The Women to Watch: No. 7, TD Bank's Ellen Patterson

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Group Head and General Counsel, TD Bank Group

Another year, another promotion for TD Bank Group's Ellen Patterson.

Patterson, who had been general counsel at the Toronto company, became a group head late last year. The promotion was Patterson's third since joining the company in 2012 as general counsel of its U.S. subsidiary, TD Bank.

In addition to overseeing all the legal and compliance functions for the $985 billion-asset global banking giant, Patterson now serves on the senior executive team, which is responsible for setting overall strategy. She is one of 10 group heads, and one of three women, reporting directly to President and CEO Bharat Masrani.

In a statement, Masrani praised Patterson's "sharp mind and strategic approach to problem solving" and said that she is "passionate" about helping others in the organization succeed.

"Like all exemplary leaders, Ellen is committed to developing the people around her to enable them to be their best and do their best," he said.

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Patterson said that a big part of leadership is showing up, and conveying that message to up-and-coming leaders at TD is a priority. Whenever she travels — and she travels extensively — Patterson doesn't just stick to scheduled meetings and roundtables; she drops in on lunch-and-learns, diversity and inclusion events and even volunteer activities, all in an effort to get to know colleagues on a more personal level.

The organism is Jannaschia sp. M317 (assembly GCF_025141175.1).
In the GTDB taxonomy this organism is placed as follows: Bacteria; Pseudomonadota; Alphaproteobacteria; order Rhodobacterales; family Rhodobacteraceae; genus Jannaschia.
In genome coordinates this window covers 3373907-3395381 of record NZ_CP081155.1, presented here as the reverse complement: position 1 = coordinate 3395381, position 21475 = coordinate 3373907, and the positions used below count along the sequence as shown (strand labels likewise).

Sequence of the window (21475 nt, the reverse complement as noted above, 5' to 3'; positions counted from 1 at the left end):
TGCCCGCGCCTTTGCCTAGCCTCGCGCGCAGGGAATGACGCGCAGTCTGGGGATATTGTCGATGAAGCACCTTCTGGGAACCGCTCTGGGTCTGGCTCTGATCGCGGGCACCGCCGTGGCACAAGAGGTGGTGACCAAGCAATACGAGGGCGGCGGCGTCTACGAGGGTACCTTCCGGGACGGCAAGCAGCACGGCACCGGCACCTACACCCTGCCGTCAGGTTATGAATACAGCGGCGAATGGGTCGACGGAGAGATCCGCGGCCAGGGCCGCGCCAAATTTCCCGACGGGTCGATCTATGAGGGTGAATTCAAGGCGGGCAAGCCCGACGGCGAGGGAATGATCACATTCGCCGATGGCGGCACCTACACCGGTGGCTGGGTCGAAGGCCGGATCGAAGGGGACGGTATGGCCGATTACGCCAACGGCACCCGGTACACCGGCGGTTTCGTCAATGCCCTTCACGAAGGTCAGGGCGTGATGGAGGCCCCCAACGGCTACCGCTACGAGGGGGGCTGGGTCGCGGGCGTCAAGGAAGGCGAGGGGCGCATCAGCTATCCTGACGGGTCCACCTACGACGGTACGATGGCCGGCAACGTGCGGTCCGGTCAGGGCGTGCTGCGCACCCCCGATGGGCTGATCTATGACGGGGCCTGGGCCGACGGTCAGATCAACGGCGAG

"We have great new communications tools like well-functioning video communications, and enhanced ability to use video on the intranet for periodic communications. But old-fashioned, in-person connection still matters," said Patterson, who was also one of our Women to Watch last year. "Even though people have more flexibility in where and how they work, they still want to feel a personal connection to a team."

Another of Patterson's priorities is helping the legal and compliance teams improve their knowledge of all things technology.

Her group has created a series of courses and web seminars that are designed to give the roughly 1,400 employees she oversees a better understanding of such emerging technologies as biometrics, artificial intelligence and open banking and how they will continue to change they ways consumers and businesses interact with their banks.

"As my team hears me say regularly, you can't advise on it or oversee it if you don't understand it," Patterson said.

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